Home

What's New

Contact:
Zack Hutchins
Director of Communications
518.465.7511

June 3, 1999 

State again delays sales tax on power transmission

The state Department of Taxation and Finance Wednesday announced a 30-day postponement in implementing the state sales tax on energy transmission.

Business Council President Daniel B. Walsh had urged a delay in a May 27 letter to Arthur Roth, acting commissioner of taxation and finance.

Walsh wrote that the tax would nullify benefits of New York's ongoing transition to competitive power markets.

Moreover, Walsh added, the Governor's energy tax reduction and reform proposal includes a one-year credit to energy-service companies designed to offset the new sales tax on transmission.

The sales tax should not be implemented until the fate of that proposal is determined in state budget negotiations, Walsh said.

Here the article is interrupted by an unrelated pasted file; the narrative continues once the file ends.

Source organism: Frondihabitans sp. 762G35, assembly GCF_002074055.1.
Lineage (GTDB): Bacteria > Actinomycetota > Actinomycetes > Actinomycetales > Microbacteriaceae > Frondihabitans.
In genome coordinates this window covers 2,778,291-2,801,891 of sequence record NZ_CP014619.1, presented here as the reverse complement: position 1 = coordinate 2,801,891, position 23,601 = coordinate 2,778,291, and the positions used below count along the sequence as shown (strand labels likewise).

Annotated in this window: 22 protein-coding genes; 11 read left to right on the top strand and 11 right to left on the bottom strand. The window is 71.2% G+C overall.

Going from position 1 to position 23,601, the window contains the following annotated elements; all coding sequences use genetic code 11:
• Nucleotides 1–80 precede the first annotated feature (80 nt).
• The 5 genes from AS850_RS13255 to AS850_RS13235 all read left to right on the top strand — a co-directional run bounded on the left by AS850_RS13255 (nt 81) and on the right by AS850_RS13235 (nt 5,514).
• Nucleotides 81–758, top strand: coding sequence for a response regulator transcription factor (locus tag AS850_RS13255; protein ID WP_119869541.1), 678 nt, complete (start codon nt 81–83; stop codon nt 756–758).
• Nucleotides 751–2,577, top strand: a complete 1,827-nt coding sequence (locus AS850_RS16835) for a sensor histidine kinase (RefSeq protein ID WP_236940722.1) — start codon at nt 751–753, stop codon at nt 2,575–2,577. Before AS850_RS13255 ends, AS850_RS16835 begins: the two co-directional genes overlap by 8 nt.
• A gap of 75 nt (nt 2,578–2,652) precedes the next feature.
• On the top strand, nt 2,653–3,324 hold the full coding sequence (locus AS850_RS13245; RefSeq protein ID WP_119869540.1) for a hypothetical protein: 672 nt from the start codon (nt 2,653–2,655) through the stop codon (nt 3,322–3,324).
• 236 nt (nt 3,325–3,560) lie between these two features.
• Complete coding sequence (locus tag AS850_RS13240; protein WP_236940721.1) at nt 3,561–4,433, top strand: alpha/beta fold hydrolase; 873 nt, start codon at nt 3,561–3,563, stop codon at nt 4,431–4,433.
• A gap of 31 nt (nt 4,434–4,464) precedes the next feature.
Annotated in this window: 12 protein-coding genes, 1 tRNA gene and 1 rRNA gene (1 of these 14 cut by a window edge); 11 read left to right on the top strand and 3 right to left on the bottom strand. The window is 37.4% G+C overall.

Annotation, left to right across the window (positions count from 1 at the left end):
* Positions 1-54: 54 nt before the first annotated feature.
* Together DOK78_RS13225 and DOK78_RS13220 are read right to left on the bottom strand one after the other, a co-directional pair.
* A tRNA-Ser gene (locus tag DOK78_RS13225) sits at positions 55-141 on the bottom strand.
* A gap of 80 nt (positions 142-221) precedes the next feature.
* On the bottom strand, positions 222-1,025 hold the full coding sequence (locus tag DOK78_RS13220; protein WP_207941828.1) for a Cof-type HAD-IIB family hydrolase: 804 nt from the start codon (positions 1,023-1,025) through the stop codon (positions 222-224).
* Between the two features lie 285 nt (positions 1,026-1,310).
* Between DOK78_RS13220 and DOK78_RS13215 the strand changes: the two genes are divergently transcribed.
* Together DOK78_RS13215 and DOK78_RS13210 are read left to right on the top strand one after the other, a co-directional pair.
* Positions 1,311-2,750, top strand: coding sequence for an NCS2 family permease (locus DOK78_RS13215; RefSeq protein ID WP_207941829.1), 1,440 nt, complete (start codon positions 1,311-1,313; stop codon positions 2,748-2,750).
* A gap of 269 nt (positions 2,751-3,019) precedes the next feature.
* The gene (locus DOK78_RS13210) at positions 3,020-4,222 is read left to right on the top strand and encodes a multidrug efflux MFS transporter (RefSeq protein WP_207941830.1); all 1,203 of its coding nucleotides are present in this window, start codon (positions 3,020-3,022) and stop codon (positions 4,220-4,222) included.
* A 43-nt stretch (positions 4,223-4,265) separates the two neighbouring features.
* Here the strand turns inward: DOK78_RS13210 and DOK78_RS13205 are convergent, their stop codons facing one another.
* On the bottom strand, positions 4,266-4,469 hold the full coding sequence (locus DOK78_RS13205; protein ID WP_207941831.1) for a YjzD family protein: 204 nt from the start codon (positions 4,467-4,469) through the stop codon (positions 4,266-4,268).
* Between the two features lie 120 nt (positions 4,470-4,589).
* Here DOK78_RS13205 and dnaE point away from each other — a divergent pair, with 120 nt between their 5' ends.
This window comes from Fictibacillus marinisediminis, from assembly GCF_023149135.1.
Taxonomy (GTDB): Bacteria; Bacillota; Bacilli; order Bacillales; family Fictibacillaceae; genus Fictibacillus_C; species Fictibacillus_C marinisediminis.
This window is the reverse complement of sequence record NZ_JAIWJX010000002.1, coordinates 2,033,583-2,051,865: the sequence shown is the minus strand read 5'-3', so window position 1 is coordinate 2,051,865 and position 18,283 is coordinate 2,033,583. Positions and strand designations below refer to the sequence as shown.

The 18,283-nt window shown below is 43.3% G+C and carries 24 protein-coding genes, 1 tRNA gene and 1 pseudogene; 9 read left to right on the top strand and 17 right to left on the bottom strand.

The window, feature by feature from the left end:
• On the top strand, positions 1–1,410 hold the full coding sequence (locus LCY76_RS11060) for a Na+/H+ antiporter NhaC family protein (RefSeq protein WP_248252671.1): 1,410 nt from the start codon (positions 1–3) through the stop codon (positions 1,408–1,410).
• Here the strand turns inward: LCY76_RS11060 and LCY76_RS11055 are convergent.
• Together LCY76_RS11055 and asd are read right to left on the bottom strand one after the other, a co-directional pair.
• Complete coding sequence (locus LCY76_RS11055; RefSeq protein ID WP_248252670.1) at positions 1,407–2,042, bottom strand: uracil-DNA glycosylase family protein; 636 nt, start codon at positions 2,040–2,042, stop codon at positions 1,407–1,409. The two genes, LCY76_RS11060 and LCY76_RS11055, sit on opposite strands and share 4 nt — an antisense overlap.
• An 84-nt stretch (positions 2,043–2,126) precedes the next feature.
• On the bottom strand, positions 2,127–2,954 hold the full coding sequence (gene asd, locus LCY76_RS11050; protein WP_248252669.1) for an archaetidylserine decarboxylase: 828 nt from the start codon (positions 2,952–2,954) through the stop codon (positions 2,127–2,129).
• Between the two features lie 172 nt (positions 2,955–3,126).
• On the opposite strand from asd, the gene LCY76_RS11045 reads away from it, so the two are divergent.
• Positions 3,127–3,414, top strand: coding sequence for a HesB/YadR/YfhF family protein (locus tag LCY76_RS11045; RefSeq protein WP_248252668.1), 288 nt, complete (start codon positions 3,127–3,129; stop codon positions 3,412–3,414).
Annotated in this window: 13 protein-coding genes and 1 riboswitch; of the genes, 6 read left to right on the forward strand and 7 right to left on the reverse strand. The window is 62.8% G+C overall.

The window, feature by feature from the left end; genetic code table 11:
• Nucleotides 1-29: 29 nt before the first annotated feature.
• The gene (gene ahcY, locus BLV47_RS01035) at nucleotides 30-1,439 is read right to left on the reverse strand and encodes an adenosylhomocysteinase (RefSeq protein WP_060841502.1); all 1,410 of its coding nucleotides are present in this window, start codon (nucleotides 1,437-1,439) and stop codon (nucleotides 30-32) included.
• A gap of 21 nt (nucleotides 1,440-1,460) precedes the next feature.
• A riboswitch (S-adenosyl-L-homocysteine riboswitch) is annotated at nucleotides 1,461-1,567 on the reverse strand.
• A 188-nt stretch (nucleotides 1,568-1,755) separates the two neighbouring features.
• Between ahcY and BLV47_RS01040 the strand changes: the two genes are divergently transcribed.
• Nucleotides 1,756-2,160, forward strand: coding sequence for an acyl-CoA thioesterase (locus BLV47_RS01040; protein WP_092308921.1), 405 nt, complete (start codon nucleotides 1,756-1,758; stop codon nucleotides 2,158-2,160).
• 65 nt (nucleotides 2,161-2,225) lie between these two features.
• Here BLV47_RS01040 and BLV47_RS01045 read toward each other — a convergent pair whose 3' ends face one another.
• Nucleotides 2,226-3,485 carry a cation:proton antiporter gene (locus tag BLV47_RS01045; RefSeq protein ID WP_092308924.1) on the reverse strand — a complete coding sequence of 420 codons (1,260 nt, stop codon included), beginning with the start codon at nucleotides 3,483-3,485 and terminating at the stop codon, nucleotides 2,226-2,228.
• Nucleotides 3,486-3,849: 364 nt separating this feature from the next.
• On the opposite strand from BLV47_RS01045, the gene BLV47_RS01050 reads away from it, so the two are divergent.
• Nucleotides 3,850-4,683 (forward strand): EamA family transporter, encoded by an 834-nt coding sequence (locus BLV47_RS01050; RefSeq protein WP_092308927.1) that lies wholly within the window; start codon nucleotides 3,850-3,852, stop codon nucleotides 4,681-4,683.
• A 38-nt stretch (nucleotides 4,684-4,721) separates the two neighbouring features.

"Delaying the sales tax on transportation until the budget is approved will ensure that customers in retail access programs do not face rate increases," Walsh said. "This is essential at a time when we must carefully cultivate competition in the electric market."

Walsh noted that The Business Council supports Governor Pataki's tax reduction and reform package, saying it would "ensure lower energy costs for all consumers and enhance the transition to full retail access."

Last December, the department ruled that the transmission of electricity and natural gas is subject to sales tax. The Council warned that this would increase energy costs for some customers by 5 to 8 percent and interfere with the transition to competition.

Partly because of these concerns, the department twice delayed the implementation of the ruling.

The ruling last December reversed a 1997 department ruling that the tax would not apply to "unbundled" transmission of electricity.

Savings created by the 1997 ruling have played a key role in the emergence of a competitive market for electricity in the territory served by Consolidated Edison. Competition in other parts of New York was also expected to move forward largely because of those savings.

State law imposes a sales tax on "the receipts from every sale, other than sales for resale, of gas, electricity, refrigeration and steam, and gas, electric, refrigeration and steam service of whatever nature."